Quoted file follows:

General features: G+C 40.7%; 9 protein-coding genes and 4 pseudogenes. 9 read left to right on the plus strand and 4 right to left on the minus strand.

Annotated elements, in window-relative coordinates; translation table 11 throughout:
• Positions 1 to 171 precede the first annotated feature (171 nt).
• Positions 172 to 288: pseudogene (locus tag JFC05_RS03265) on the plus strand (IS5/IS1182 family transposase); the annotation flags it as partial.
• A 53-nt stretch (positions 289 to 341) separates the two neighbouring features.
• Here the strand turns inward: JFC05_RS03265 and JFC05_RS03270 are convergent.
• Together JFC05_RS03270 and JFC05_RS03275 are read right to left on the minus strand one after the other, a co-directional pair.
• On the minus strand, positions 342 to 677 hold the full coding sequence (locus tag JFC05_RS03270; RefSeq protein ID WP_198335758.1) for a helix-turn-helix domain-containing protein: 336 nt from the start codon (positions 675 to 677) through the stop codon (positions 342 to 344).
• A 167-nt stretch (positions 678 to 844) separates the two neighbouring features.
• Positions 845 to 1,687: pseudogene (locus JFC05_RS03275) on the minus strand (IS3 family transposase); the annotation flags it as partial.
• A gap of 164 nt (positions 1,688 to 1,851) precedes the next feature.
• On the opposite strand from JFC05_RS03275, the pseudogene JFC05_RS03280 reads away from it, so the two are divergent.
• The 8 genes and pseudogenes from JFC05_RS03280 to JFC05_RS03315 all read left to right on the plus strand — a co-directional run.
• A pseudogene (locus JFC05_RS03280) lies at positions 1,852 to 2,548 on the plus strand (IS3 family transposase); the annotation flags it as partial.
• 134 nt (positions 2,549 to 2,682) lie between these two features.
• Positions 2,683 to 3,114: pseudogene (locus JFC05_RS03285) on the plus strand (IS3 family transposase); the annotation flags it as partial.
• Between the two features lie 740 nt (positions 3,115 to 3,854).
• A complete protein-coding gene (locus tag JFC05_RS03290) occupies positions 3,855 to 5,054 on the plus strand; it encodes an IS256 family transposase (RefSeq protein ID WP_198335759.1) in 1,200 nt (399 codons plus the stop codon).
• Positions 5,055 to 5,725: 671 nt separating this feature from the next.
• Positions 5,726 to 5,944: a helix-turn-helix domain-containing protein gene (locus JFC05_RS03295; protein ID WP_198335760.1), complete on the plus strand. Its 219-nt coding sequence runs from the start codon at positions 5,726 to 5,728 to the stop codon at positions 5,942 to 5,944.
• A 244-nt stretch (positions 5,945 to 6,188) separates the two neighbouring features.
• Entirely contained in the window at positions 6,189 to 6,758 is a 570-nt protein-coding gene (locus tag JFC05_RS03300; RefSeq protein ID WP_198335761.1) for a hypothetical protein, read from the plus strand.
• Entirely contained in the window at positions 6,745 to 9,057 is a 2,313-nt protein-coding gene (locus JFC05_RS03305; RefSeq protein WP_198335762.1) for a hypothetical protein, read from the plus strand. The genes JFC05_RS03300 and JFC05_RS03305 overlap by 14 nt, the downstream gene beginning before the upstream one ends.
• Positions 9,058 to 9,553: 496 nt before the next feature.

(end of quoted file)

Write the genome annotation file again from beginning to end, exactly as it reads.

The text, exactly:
General features: G+C 40.7%; 9 protein-coding genes and 4 pseudogenes. 9 read left to right on the plus strand and 4 right to left on the minus strand.

Annotated elements, in window-relative coordinates; translation table 11 throughout:
• Positions 1 to 171 precede the first annotated feature (171 nt).
• Positions 172 to 288: pseudogene (locus tag JFC05_RS03265) on the plus strand (IS5/IS1182 family transposase); the annotation flags it as partial.
• A 53-nt stretch (positions 289 to 341) separates the two neighbouring features.
• Here the strand turns inward: JFC05_RS03265 and JFC05_RS03270 are convergent.
• Together JFC05_RS03270 and JFC05_RS03275 are read right to left on the minus strand one after the other, a co-directional pair.
• On the minus strand, positions 342 to 677 hold the full coding sequence (locus tag JFC05_RS03270; RefSeq protein ID WP_198335758.1) for a helix-turn-helix domain-containing protein: 336 nt from the start codon (positions 675 to 677) through the stop codon (positions 342 to 344).
• A 167-nt stretch (positions 678 to 844) separates the two neighbouring features.
• Positions 845 to 1,687: pseudogene (locus JFC05_RS03275) on the minus strand (IS3 family transposase); the annotation flags it as partial.
• A gap of 164 nt (positions 1,688 to 1,851) precedes the next feature.
• On the opposite strand from JFC05_RS03275, the pseudogene JFC05_RS03280 reads away from it, so the two are divergent.
• The 8 genes and pseudogenes from JFC05_RS03280 to JFC05_RS03315 all read left to right on the plus strand — a co-directional run.
• A pseudogene (locus JFC05_RS03280) lies at positions 1,852 to 2,548 on the plus strand (IS3 family transposase); the annotation flags it as partial.
• 134 nt (positions 2,549 to 2,682) lie between these two features.
• Positions 2,683 to 3,114: pseudogene (locus JFC05_RS03285) on the plus strand (IS3 family transposase); the annotation flags it as partial.
• Between the two features lie 740 nt (positions 3,115 to 3,854).
• A complete protein-coding gene (locus tag JFC05_RS03290) occupies positions 3,855 to 5,054 on the plus strand; it encodes an IS256 family transposase (RefSeq protein ID WP_198335759.1) in 1,200 nt (399 codons plus the stop codon).
• Positions 5,055 to 5,725: 671 nt separating this feature from the next.
• Positions 5,726 to 5,944: a helix-turn-helix domain-containing protein gene (locus JFC05_RS03295; protein ID WP_198335760.1), complete on the plus strand. Its 219-nt coding sequence runs from the start codon at positions 5,726 to 5,728 to the stop codon at positions 5,942 to 5,944.
• A 244-nt stretch (positions 5,945 to 6,188) separates the two neighbouring features.
• Entirely contained in the window at positions 6,189 to 6,758 is a 570-nt protein-coding gene (locus tag JFC05_RS03300; RefSeq protein ID WP_198335761.1) for a hypothetical protein, read from the plus strand.
• Entirely contained in the window at positions 6,745 to 9,057 is a 2,313-nt protein-coding gene (locus JFC05_RS03305; RefSeq protein WP_198335762.1) for a hypothetical protein, read from the plus strand. The genes JFC05_RS03300 and JFC05_RS03305 overlap by 14 nt, the downstream gene beginning before the upstream one ends.
• Positions 9,058 to 9,553: 496 nt before the next feature.